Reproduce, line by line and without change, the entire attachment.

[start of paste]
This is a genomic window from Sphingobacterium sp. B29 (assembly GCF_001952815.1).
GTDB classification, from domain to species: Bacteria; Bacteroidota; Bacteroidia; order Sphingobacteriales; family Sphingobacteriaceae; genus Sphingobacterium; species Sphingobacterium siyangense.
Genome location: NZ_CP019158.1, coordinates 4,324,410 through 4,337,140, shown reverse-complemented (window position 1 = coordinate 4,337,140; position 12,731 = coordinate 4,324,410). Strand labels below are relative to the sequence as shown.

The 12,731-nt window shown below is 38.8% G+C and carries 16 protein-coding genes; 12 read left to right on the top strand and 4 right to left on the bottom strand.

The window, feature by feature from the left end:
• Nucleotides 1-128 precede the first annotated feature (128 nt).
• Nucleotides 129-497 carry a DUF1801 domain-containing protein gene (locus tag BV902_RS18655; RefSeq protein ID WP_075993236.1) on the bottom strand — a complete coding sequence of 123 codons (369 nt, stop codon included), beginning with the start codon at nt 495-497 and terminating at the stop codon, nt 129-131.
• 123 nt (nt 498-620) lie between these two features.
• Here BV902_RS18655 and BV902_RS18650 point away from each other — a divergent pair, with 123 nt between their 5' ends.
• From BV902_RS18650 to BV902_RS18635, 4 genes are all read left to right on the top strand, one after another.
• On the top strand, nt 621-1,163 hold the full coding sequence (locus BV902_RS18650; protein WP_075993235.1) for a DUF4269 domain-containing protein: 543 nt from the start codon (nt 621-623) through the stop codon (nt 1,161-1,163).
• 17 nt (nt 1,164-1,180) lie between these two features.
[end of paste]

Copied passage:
This is a genomic window from Sphingobacterium sp. B29 (assembly GCF_001952815.1).
GTDB classification, from domain to species: Bacteria; Bacteroidota; Bacteroidia; order Sphingobacteriales; family Sphingobacteriaceae; genus Sphingobacterium; species Sphingobacterium siyangense.
Genome location: NZ_CP019158.1, coordinates 4,324,410 through 4,337,140, shown reverse-complemented (window position 1 = coordinate 4,337,140; position 12,731 = coordinate 4,324,410). Strand labels below are relative to the sequence as shown.

The 12,731-nt window shown below is 38.8% G+C and carries 16 protein-coding genes; 12 read left to right on the top strand and 4 right to left on the bottom strand.

The window, feature by feature from the left end:
• Nucleotides 1-128 precede the first annotated feature (128 nt).
• Nucleotides 129-497 carry a DUF1801 domain-containing protein gene (locus tag BV902_RS18655; RefSeq protein ID WP_075993236.1) on the bottom strand — a complete coding sequence of 123 codons (369 nt, stop codon included), beginning with the start codon at nt 495-497 and terminating at the stop codon, nt 129-131.
• 123 nt (nt 498-620) lie between these two features.
• Here BV902_RS18655 and BV902_RS18650 point away from each other — a divergent pair, with 123 nt between their 5' ends.
• From BV902_RS18650 to BV902_RS18635, 4 genes are all read left to right on the top strand, one after another.
• On the top strand, nt 621-1,163 hold the full coding sequence (locus BV902_RS18650; protein WP_075993235.1) for a DUF4269 domain-containing protein: 543 nt from the start codon (nt 621-623) through the stop codon (nt 1,161-1,163).
• 17 nt (nt 1,164-1,180) lie between these two features.